Horticultural therapists actively engage and involve clients with plants and nature with the intent of improving cognitive, physical, social and emotional well-being. Techniques are employed that can help participants learn new skills, maintain skills, or regain those that are lost. Engaging with nature is a deeply meaningful experience for many and offers opportunities for self expression, positive social interaction, and sensory stimulation.

Can you share one of your favorite moments from a session?

I am continually in awe of the people-plant interactions I get to witness each session. One stand-out moment I get to see regularly is watching my clients who might be in a state of high anxiety move to relaxing their body and their mind as they arrange flowers or propagate plants. They become calm and comfortable and experience a state of flow in working with the plant material. Seeing that is deeply inspiring. Last week a client told me, “This is the best I have felt all day. I always look forward to this group.”

Your Guide to Advocacy Zen

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Note: Earlier this month we found out about Social Media Advocacy Month. It’s been going on since 2013, and this year Earthtones SO EXCITED to take part! Spearheaded by Kimberly Sena Moore, the mission is to empower music therapists to advocate for our profession. So enjoy this guest blog post, and let’s get advocating!  – Emilie Wright, MT-BC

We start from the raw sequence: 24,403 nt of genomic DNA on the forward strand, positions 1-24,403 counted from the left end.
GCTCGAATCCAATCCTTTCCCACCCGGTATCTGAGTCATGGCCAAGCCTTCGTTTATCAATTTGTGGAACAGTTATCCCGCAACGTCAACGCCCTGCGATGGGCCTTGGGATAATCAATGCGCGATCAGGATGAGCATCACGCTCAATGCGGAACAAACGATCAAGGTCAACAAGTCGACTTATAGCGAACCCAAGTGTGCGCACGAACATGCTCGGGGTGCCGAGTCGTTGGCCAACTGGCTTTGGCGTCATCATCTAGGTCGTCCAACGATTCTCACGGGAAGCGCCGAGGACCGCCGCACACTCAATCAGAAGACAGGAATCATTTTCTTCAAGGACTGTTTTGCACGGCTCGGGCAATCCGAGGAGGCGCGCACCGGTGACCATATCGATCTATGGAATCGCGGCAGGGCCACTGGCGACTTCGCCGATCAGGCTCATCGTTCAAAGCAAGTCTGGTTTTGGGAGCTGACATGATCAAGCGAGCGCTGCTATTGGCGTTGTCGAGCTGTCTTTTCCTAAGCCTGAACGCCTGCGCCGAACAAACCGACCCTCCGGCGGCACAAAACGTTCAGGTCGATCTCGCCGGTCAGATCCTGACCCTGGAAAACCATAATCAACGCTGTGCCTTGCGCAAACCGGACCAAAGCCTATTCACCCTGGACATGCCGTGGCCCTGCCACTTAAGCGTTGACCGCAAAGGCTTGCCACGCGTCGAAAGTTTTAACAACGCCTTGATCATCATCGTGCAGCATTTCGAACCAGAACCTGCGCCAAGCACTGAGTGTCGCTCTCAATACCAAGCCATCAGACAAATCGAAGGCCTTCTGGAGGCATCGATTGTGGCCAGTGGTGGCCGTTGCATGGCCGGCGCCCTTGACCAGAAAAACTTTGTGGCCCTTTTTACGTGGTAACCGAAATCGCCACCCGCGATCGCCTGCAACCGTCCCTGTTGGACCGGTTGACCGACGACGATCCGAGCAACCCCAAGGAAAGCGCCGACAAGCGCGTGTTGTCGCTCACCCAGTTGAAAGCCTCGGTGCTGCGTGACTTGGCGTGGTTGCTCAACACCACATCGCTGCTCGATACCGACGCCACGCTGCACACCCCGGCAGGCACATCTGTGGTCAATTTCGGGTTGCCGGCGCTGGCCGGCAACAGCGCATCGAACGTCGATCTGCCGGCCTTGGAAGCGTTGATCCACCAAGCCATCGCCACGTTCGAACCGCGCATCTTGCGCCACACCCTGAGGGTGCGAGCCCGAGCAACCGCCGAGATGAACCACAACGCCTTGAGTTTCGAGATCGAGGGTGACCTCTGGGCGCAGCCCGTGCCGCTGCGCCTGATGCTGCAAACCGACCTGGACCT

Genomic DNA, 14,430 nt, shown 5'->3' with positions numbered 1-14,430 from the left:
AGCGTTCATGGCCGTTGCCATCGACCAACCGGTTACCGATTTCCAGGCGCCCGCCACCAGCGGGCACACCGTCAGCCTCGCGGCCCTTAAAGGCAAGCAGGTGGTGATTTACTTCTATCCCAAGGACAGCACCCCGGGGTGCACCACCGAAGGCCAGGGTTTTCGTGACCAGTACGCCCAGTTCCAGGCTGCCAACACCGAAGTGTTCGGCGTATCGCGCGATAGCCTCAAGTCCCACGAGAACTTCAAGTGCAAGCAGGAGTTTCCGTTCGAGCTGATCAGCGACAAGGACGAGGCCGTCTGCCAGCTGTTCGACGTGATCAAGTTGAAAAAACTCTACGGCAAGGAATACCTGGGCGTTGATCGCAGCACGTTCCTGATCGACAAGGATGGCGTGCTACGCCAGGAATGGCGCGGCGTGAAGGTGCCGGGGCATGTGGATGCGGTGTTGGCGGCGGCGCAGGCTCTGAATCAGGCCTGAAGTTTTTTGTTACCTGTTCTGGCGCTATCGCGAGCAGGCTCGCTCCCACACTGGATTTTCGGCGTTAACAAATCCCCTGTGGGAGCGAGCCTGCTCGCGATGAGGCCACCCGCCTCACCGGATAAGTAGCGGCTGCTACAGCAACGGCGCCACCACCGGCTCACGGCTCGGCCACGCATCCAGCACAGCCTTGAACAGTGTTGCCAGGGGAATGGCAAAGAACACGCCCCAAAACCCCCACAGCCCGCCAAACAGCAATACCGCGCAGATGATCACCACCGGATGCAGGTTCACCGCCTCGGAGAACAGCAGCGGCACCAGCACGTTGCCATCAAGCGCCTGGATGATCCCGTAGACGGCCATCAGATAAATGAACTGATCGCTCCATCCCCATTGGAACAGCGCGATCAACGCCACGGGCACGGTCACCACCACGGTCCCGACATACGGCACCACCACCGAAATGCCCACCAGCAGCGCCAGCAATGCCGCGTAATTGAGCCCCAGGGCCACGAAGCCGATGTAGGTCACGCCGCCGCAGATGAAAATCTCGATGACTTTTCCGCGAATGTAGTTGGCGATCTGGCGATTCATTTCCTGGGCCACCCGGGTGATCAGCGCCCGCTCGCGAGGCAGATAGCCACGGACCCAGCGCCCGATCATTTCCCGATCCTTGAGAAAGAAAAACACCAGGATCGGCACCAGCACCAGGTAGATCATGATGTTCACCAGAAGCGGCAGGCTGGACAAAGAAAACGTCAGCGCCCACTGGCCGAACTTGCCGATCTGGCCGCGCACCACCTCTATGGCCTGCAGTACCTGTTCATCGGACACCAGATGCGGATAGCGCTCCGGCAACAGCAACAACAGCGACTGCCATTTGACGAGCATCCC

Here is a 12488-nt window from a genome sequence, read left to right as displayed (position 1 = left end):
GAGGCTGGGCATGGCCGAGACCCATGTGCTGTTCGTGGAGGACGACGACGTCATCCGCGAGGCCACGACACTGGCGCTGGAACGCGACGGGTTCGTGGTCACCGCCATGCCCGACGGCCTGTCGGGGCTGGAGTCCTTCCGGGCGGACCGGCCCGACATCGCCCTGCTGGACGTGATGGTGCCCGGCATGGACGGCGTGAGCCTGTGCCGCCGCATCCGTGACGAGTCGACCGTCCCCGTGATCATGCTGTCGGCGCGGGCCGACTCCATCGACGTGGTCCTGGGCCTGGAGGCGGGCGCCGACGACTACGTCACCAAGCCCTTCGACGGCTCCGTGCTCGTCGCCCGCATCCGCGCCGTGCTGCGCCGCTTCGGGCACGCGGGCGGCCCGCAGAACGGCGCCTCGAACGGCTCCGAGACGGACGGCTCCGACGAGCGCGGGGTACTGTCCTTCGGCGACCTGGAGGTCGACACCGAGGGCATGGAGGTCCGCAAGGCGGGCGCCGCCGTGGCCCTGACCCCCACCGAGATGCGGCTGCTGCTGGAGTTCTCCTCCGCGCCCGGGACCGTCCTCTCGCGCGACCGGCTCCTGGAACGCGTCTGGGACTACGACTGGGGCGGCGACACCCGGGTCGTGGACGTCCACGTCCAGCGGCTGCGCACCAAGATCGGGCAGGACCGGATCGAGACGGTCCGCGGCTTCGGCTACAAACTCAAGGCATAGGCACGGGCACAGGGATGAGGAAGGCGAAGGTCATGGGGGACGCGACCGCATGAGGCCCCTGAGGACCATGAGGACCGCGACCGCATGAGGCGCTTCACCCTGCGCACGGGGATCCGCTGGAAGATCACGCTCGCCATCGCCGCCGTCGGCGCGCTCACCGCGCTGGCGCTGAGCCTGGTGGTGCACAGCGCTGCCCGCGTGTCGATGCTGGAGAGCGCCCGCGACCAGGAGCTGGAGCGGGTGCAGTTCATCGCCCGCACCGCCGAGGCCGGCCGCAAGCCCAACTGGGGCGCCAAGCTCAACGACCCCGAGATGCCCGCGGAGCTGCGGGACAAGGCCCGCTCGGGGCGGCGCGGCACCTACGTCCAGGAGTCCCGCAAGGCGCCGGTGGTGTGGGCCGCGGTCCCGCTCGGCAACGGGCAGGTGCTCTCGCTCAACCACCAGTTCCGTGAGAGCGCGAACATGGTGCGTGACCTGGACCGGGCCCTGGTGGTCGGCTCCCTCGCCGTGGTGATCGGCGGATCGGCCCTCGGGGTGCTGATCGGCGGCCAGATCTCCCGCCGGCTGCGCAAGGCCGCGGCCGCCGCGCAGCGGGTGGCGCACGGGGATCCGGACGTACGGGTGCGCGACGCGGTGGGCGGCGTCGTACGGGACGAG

Advocacy can help open doors, produce opportunities for growth, expand your horizons, and grow your personal and professional network.

That said, advocacy is also not without its challenges. Over the course of the past decade, music therapists have been faced with responding to misinformed, potentially damaging comments that can serve to undermine the profession and services we provide, all while striving to continue moving forward with advocacy efforts that make a positive difference. These negative exchanges can lead to feelings of frustration, anger, and stress, and serve to potentially distract us from focusing on our clients and our work.

In light of the contentiousness that seems to surround legislative and policy issues, we propose incorporating a spirit of mindfulness to advocacy efforts. Mindfulness is defined as a mental state achieved by focusing one’s awareness on the present moment while calmly acknowledging and accepting one’s feelings, thoughts, and bodily sensations. This requires an awareness of our attitudes, feelings, thoughts, and actions; an understanding of how they impact our experiences and behaviors; and a willingness to take responsibility for our mental, emotional, spiritual, and physical well-being.